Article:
This week I had a wonderful Divine Providence that involved something as mundane as the timing of hearing a joke.

Yep, you heard it, a joke. A good friend in our local community supplies me with (kosher) jokes and on Monday morning just as I was preparing to give a short class via Zoom, a new joke came to my inbox. One of them grabbed my attention and in honor of the month of Adar in which we are instructed to be joyous, I decided to open my class with this joke. Albeit feeling a little bit strange to start a Torah class with an unrelated joke, cute as it may be.

Here is the joke I shared.

Sarah was recently married and called her mother one evening in tears. "Mom, I tried to make Bubbie’s brisket for dinner tonight, and it's just awful! I followed the recipe exactly, and I know I have the recipe right because it's the one you gave me. But it just didn't come out right, and I'm so upset. I wanted this to be so special for Chaim because he loves brisket. What could have gone wrong?"

Sarah’s mother replied soothingly, "Well, Sarah, let's go through the recipe. You read it out loud and tell me exactly what you did at each step, and together we'll figure it out."

"OK," Sarah sniffled. "Well, it starts out, 'Take two dollars’ worth of brisket' ..."

(In the grandmother’s era, two dollars of brisket was a sizeable chunk, today it is a thimbleful if even that).

As I was telling the joke, wondering why I had this urge to share this joke at this class, I realized that it was perfectly aligned with the lesson I was giving (a repetition of the post shacharit daily Chumash class at Synagogue which I had given just moments earlier).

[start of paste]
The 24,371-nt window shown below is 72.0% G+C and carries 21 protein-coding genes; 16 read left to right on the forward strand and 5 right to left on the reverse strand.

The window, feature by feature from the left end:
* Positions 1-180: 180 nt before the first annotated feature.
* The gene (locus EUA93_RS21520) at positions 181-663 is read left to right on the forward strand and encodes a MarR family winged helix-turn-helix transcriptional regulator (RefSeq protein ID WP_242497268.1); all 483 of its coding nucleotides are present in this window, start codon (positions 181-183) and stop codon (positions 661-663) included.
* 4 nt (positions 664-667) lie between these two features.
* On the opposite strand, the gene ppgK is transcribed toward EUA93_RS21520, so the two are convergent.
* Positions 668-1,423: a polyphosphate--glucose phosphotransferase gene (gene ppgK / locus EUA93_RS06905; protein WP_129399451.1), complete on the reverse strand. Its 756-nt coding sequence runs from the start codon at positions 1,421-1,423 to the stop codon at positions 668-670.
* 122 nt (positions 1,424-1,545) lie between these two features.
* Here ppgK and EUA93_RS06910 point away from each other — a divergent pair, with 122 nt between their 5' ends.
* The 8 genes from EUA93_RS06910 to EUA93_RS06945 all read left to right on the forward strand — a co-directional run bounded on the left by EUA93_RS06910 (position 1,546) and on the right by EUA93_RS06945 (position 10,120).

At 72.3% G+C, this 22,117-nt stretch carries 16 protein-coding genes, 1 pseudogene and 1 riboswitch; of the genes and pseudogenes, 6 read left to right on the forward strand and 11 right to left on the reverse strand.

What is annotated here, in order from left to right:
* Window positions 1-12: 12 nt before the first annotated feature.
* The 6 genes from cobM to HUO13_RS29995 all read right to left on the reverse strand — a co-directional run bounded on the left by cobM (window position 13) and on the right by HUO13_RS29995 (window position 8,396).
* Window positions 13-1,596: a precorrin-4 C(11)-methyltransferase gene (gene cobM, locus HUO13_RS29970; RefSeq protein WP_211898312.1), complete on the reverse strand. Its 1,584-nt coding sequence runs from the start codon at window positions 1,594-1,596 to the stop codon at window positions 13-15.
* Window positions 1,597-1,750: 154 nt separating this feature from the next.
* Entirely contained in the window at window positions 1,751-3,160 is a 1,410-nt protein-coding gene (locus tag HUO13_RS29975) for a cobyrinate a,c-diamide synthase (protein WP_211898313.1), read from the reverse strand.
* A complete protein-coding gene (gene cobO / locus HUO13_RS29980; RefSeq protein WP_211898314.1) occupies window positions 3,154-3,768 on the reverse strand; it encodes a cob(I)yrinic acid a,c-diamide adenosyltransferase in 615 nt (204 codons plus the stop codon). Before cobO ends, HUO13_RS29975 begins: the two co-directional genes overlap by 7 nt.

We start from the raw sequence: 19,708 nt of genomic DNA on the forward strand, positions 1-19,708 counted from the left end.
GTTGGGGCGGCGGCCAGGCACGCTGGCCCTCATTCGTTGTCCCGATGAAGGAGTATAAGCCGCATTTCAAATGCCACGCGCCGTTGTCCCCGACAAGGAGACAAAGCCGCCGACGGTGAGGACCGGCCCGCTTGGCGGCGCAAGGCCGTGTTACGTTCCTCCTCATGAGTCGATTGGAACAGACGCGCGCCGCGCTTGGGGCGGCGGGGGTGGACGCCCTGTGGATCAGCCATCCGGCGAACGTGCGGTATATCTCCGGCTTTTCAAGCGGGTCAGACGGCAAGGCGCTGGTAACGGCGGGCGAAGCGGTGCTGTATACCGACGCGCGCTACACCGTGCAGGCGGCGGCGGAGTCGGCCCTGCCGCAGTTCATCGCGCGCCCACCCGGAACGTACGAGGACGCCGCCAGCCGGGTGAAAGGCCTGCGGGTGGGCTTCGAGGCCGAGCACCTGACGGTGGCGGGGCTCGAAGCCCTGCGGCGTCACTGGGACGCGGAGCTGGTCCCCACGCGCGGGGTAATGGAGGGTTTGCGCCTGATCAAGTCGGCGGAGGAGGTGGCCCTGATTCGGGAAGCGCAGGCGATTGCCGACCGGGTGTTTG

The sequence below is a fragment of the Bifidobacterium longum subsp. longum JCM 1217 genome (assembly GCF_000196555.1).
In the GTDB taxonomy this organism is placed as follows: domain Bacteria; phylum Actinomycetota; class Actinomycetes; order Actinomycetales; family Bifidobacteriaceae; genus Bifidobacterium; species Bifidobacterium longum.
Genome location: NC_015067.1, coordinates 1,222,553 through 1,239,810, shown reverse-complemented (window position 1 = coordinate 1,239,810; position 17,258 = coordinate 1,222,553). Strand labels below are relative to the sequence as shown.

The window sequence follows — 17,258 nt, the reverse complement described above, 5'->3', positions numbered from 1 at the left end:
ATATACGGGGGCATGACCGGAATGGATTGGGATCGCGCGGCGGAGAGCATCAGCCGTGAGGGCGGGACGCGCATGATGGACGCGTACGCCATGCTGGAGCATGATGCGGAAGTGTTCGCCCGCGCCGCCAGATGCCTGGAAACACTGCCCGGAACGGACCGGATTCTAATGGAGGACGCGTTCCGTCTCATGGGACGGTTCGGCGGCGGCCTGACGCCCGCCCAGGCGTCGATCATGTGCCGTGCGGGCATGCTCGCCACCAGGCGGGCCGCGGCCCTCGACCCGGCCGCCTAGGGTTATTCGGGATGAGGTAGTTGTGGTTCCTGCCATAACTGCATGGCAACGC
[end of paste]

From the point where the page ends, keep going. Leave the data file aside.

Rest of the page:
The topic of the lesson was the diminishment of prophecy and ‘holy spirit’ (ruach hakodesh) after the first Bet Hamikdash times.

The Parsha relates as follows (Kehot interpolated translation)

Into the  fold of the Breastplate of Judgment you shall place  a parchment inscribed with God’s Name. This parchment shall be known as ‘the urim and tumim,’  since it makes the Breastplate into a shining [or ] and precise [ tamim ] oracle: it will cause the letters of the tribal names inscribed on the stones set in the Breastplate to light up in sequence, spelling out the answer to questions of national importance posed by the king or leader. Placed inside the fold of the Breastplate, the urim  and tumim shall be over Aaron’s heart whenever he comes before God , i.e.,into the Sanctuary.  Thus attired, Aaron shall carry the instrument of judgment for the Israelites over his heart at all times  he enters the Sanctuary and stands before God.  The Breastplate serves as an oracle only by virtue of the urim  and tumim . Nonetheless, they are not an integral component of the Breastplate; if they are missing, the high priest is still considered fully and properly attired despite the fact that the Breastplate cannot function as an oracle.

Click here for more on this topic.

In talking about the diminishment of the levels of holiness as the world gets spiritually darker the joke about the diminishing value of money fits right in.